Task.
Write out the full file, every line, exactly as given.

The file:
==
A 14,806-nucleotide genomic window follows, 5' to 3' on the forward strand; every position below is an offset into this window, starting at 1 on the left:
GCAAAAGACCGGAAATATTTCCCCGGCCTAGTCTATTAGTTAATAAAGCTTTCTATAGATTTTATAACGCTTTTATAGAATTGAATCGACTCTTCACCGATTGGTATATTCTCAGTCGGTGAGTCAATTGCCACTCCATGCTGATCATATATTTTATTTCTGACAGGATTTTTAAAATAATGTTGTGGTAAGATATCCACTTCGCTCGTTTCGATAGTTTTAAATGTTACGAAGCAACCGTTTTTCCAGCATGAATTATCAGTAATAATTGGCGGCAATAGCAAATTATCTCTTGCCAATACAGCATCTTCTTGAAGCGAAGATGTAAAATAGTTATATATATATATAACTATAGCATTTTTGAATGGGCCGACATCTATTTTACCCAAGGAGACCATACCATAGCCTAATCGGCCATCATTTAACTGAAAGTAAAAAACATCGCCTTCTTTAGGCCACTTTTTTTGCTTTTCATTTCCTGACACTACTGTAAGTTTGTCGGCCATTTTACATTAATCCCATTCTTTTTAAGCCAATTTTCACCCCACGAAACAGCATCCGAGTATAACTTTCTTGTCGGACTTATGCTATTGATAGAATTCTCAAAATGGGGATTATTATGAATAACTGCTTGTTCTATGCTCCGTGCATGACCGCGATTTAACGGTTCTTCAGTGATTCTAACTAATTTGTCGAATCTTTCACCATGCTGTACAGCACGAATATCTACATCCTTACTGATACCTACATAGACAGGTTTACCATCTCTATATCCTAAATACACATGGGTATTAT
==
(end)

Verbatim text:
A 14,806-nucleotide genomic window follows, 5' to 3' on the forward strand; every position below is an offset into this window, starting at 1 on the left:
GCAAAAGACCGGAAATATTTCCCCGGCCTAGTCTATTAGTTAATAAAGCTTTCTATAGATTTTATAACGCTTTTATAGAATTGAATCGACTCTTCACCGATTGGTATATTCTCAGTCGGTGAGTCAATTGCCACTCCATGCTGATCATATATTTTATTTCTGACAGGATTTTTAAAATAATGTTGTGGTAAGATATCCACTTCGCTCGTTTCGATAGTTTTAAATGTTACGAAGCAACCGTTTTTCCAGCATGAATTATCAGTAATAATTGGCGGCAATAGCAAATTATCTCTTGCCAATACAGCATCTTCTTGAAGCGAAGATGTAAAATAGTTATATATATATATAACTATAGCATTTTTGAATGGGCCGACATCTATTTTACCCAAGGAGACCATACCATAGCCTAATCGGCCATCATTTAACTGAAAGTAAAAAACATCGCCTTCTTTAGGCCACTTTTTTTGCTTTTCATTTCCTGACACTACTGTAAGTTTGTCGGCCATTTTACATTAATCCCATTCTTTTTAAGCCAATTTTCACCCCACGAAACAGCATCCGAGTATAACTTTCTTGTCGGACTTATGCTATTGATAGAATTCTCAAAATGGGGATTATTATGAATAACTGCTTGTTCTATGCTCCGTGCATGACCGCGATTTAACGGTTCTTCAGTGATTCTAACTAATTTGTCGAATCTTTCACCATGCTGTACAGCACGAATATCTACATCCTTACTGATACCTACATAGACAGGTTTACCATCTCTATATCCTAAATACACATGGGTATTAT